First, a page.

1999 - Volume #23, Issue #2, Page #44[ Sample Stories From This Issue | List of All Stories In This Issue | Print this story | Read this issue]
He "Shrink Wrapped" His Combine And Left It Outside
"The plastic is easier to put on than canvas and it costs less. The same idea could be used on tractors and other equipment. It would even work on bale stacks," says Knoff.
Knoff bought the heavy duty shrink-wrap plastic from a boat dealer in Milwaukee who uses it to protect boats in storage. It cost $150 for enough plastic to cover the combine.
He first unbolted the muffler and laid it on top of the engine compartment, then put some plastic over the mirrors and other sharp edges. Then he ran an adhesive-coated nylon rope around the bottom of the combine, about 3 ft. off the ground. When he put the plastic over the combine he tucked the bottom part under the rope.
Knoff and the boat dealer then used a propane torch - mounted on a long wand - to shrink the plastic. They started at the bottom and worked their way up.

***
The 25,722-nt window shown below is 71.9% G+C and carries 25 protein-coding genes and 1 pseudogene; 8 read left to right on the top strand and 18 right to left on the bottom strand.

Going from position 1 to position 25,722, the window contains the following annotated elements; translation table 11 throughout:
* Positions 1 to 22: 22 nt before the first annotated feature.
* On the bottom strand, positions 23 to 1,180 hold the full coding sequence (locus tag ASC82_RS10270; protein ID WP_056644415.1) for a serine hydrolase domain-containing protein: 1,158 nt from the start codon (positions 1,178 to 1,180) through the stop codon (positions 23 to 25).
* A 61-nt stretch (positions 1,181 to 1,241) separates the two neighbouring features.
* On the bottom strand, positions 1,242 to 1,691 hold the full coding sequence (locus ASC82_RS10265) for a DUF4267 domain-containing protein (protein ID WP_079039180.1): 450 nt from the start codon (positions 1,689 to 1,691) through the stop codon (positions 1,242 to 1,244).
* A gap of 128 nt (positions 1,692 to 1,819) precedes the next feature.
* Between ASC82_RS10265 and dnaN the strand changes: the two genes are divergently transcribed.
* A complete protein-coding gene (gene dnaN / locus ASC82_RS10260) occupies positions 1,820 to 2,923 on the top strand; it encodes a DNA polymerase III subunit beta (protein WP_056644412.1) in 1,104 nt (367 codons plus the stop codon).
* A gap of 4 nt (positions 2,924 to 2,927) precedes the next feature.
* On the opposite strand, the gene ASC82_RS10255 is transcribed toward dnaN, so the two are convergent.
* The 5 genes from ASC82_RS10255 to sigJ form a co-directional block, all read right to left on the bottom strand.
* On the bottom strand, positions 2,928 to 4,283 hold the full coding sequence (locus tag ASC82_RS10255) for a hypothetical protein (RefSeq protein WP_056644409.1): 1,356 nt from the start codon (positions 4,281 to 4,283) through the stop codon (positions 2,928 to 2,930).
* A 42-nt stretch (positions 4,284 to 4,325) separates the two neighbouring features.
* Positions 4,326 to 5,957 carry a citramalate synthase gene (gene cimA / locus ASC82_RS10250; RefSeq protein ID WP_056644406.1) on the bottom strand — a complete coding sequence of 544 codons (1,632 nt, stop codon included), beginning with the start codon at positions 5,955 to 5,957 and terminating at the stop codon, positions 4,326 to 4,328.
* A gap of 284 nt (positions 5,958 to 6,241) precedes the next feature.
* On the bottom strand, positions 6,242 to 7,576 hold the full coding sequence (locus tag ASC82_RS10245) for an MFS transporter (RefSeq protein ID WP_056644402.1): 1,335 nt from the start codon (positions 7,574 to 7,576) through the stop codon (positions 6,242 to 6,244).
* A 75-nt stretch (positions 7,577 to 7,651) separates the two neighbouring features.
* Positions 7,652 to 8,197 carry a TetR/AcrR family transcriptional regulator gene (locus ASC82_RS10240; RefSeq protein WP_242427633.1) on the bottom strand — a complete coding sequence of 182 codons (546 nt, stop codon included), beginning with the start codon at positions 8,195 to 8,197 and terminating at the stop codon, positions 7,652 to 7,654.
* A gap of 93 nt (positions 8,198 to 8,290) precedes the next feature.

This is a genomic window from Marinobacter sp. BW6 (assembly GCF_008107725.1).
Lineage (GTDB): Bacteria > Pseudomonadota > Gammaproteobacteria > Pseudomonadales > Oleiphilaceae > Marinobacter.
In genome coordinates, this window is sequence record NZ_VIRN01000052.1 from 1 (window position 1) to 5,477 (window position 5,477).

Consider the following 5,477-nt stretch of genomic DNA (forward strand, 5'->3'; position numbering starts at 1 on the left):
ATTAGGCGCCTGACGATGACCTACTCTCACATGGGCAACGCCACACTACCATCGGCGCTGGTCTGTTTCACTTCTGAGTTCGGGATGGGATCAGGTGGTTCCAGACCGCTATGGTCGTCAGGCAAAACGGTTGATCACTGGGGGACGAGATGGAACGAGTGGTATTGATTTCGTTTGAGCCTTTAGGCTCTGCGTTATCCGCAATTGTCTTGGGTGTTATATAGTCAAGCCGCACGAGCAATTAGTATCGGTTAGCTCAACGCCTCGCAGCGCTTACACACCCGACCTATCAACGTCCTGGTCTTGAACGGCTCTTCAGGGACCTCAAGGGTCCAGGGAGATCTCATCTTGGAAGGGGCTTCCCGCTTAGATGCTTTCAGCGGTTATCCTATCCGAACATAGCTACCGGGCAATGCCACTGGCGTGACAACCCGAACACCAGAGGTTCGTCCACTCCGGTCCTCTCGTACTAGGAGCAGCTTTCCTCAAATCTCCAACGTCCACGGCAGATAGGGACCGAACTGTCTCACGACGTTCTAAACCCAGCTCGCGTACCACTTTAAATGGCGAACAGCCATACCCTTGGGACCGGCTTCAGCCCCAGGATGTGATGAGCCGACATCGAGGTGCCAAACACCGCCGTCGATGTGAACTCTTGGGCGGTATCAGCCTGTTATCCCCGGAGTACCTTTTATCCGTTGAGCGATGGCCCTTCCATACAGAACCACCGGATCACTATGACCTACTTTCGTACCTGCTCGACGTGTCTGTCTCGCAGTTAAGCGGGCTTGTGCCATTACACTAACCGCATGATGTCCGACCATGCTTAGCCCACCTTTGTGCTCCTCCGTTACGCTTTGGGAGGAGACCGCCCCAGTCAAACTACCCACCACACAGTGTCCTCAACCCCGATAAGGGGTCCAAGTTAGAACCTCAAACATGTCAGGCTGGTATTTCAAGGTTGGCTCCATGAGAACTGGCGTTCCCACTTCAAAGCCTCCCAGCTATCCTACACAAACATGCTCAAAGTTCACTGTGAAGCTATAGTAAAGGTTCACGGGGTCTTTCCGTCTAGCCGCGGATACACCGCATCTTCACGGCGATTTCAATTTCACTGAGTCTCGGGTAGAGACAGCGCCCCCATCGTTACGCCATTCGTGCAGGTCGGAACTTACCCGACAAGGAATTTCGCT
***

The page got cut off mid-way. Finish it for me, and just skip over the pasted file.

"When we get ready to use the combine again, we'll just cut off the plastic and throw it away," says Knoff.
"I considered using tarps to cover the combine but they're expensive, and if they tear in the wind you've got a problem. The only way the shrink wrap will tear is if a tree falls on it. The plastic gets so tight that it's almost like a trampoline over the grain tank. It has held up under 80 mph winds and 30 inches of snow with no problems. The sun's heat does come through the plastic so I left a window open on the cab to keep it from getting too hot."
Contact: FARM SHOW Followup, Bill Knoff, 6345 Nashotah Rd., Nashotah, Wis. 53058 (ph 414 646-8186).
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